Treatment Selection for NMOSD Patient Populations


Mitzi Williams, MD; Mirla Avila, MD; and Michael Levy, MD, PhD, discuss their approach to optimizing treatment selection when it comes to newer therapies, cost, and accessibility of therapies.

Michael Yeaman, PhD: Let’s move into NMOSD [neuromyelitis optica spectrum disorder] treatment. There are approved therapies that offer selection, so this is an interesting time in the history of NMOSD in how it affects management. Let’s think about selection of treatment. Aside from safety and efficacy, it’s important to understand differences in populations and how certain populations might perceive new therapy as compared with established off-label therapy. Mitzi, let’s start with you regarding the new, exciting therapies that have been approved by the FDA as compared with therapies that have been out for a while but are off-label, and how your patients might perceive these differences.

Mitzi Williams, MD: This is a very exciting time to be in the field of neuroimmunology because there are many new developments and options than we had even 5 or 10 years ago. I encounter hesitancy about new therapies in some of my populations. The important thing is that pretty much all the FDA-approved therapies for NMOSD are relatively new. It’s important for us to educate our patients and go through the options. Once patients are diagnosed and we talk about options, many recognize that although their treatments are newer, our understanding of the disorder has evolved. We now have FDA-approved treatments. I don’t have as much hesitancy, even among my Black population, for going onto newer treatments. Barriers like insurance or cost may be reasons we go onto an older treatment.

When we talk about social determinants of health, it’s also extremely important to think about their ability to access an office. If there are frequent infusions, they may not have transportation to get to that infusion center. They may benefit from another therapy that they can do less frequently or at home. I take those things into account, but I haven’t encountered as much resistance in terms of newer therapies. When we explain this, often people are amenable to go onto FDA-approved therapy.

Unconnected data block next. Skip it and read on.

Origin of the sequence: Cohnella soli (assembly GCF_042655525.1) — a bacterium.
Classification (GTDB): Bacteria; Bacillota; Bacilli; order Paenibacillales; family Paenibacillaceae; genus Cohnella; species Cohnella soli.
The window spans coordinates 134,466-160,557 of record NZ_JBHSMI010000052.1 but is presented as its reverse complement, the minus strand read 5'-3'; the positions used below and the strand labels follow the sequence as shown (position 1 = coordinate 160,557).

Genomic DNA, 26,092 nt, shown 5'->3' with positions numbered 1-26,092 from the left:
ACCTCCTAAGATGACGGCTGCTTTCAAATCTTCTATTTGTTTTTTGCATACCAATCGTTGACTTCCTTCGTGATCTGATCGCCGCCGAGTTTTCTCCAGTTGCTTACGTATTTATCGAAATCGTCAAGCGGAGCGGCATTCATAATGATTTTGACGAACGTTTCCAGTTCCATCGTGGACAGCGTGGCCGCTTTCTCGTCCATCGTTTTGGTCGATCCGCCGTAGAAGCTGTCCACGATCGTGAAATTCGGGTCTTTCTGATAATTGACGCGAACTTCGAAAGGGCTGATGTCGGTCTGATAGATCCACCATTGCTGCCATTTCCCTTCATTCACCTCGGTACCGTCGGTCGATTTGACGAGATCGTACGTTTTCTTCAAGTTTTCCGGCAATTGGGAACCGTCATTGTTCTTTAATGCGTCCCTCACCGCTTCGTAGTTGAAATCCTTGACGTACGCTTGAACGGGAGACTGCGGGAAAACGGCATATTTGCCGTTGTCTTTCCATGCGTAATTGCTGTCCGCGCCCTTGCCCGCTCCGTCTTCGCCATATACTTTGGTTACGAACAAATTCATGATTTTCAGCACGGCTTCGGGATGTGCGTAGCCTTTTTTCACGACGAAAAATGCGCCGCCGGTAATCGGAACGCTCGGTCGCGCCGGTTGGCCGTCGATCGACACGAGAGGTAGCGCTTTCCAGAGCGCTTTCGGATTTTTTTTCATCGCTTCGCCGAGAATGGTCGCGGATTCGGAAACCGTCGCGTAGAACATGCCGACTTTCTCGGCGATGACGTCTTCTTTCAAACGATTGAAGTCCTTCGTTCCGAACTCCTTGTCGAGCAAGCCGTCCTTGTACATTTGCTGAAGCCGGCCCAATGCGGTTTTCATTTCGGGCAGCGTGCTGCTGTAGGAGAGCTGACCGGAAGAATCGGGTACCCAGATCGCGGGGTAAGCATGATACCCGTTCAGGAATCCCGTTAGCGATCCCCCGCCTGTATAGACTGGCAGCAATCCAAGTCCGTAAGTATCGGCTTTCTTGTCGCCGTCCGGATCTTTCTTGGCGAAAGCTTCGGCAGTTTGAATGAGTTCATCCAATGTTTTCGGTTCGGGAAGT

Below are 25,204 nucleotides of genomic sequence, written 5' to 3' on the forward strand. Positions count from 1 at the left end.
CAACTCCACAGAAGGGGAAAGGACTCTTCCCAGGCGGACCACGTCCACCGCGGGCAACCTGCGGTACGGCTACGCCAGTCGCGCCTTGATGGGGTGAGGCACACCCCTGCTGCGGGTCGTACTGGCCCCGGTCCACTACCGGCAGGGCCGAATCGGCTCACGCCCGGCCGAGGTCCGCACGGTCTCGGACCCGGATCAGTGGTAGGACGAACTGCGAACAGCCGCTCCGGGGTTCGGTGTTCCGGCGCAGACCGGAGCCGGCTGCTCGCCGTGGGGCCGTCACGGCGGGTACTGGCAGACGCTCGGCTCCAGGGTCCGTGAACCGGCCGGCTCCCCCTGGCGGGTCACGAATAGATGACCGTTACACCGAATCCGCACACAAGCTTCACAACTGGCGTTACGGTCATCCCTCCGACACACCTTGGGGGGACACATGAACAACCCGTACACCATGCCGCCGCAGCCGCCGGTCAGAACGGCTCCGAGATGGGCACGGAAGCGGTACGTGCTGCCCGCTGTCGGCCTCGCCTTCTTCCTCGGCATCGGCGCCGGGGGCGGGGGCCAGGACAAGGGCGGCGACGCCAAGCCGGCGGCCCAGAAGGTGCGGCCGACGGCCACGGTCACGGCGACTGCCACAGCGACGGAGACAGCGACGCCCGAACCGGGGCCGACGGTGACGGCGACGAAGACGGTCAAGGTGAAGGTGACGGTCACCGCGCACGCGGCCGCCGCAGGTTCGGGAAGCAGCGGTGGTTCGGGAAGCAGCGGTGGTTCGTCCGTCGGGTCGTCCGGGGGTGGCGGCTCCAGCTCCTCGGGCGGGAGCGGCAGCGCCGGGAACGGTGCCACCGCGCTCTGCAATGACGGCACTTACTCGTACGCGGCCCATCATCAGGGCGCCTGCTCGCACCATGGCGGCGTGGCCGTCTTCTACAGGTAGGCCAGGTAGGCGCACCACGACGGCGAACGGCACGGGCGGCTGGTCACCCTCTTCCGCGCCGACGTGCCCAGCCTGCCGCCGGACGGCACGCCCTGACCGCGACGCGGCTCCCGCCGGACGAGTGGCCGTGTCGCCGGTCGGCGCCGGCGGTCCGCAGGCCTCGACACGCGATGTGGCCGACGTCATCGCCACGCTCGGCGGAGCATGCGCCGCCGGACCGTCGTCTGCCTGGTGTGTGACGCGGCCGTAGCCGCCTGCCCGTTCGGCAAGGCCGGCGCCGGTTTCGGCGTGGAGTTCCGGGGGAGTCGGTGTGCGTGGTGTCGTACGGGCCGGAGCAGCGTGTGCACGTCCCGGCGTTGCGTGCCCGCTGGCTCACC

Michael Yeaman, PhD: That’s helpful to know, Mitzi. Thank you for that. Mirla, there are medical considerations, such as efficacy and safety, but there are also pragmatic considerations, including logistics, cost, and accessibility. In your experience with your patients, what factors are most important in selecting a treatment?

Mirla Avila, MD: Accessibility is one in my region in Texas. I cover an area where I have patients who travel from New Mexico or other areas in Texas. Sometimes they drive 5 or 6 hours. If they’re going to have an infusion therapy that isn’t administered where they live, it may be difficult for them to travel for that infusion. If they have the option of home infusion or self-administered medication, I take that into account because of the specific area where I practice.

Michael Yeaman, PhD: It’s important because there’s more than just medical questions to factor in. Michael, what would you add in terms of factors that help you select the best therapy for a patient?

Michael Levy, MD, PhD: My approach has always been a shared decision-making model in which I present all the data. We have class 1 evidence data, which are blinded and placebo-controlled—good scientific data on things like efficacy, safety, logistics, cost, and schedules. I present it to patients in an unbiased way the best I can. I ask them what their priorities are and what they view as good things and bad things about each medication to try to help them narrow their choices. I find that almost every individual has a different set of priorities, and they weigh these issues differently. Some weigh efficacy over safety. Some weigh logistics. Many weigh cost as an important factor. When they get to share in that decision-making model, they help take responsibility for the outcome and they’re more invested in it.

Michael Yeaman, PhD: That sounds like a great approach, Michael.

Transcript edited for clarity

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